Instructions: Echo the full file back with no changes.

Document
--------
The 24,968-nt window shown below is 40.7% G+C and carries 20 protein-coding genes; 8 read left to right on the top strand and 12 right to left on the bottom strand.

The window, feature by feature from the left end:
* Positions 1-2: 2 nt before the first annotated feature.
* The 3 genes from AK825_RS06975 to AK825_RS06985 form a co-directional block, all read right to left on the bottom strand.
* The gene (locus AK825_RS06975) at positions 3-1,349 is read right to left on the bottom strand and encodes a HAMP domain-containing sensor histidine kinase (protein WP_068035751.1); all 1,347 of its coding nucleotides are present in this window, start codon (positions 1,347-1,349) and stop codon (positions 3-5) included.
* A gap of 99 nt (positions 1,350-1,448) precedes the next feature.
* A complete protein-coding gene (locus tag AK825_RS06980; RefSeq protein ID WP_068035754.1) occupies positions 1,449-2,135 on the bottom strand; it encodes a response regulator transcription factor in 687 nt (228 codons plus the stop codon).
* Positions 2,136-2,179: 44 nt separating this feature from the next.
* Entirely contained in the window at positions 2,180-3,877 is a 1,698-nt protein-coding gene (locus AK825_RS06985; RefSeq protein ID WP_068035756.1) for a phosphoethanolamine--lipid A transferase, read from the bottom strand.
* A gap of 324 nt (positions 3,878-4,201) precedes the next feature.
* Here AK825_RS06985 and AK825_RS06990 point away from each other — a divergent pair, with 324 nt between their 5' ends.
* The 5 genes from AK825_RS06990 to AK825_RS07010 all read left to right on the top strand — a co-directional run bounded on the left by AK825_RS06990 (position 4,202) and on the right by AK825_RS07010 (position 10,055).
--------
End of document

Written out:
The 24,968-nt window shown below is 40.7% G+C and carries 20 protein-coding genes; 8 read left to right on the top strand and 12 right to left on the bottom strand.

The window, feature by feature from the left end:
* Positions 1-2: 2 nt before the first annotated feature.
* The 3 genes from AK825_RS06975 to AK825_RS06985 form a co-directional block, all read right to left on the bottom strand.
* The gene (locus AK825_RS06975) at positions 3-1,349 is read right to left on the bottom strand and encodes a HAMP domain-containing sensor histidine kinase (protein WP_068035751.1); all 1,347 of its coding nucleotides are present in this window, start codon (positions 1,347-1,349) and stop codon (positions 3-5) included.
* A gap of 99 nt (positions 1,350-1,448) precedes the next feature.
* A complete protein-coding gene (locus tag AK825_RS06980; RefSeq protein ID WP_068035754.1) occupies positions 1,449-2,135 on the bottom strand; it encodes a response regulator transcription factor in 687 nt (228 codons plus the stop codon).
* Positions 2,136-2,179: 44 nt separating this feature from the next.
* Entirely contained in the window at positions 2,180-3,877 is a 1,698-nt protein-coding gene (locus AK825_RS06985; RefSeq protein ID WP_068035756.1) for a phosphoethanolamine--lipid A transferase, read from the bottom strand.
* A gap of 324 nt (positions 3,878-4,201) precedes the next feature.
* Here AK825_RS06985 and AK825_RS06990 point away from each other — a divergent pair, with 324 nt between their 5' ends.
* The 5 genes from AK825_RS06990 to AK825_RS07010 all read left to right on the top strand — a co-directional run bounded on the left by AK825_RS06990 (position 4,202) and on the right by AK825_RS07010 (position 10,055).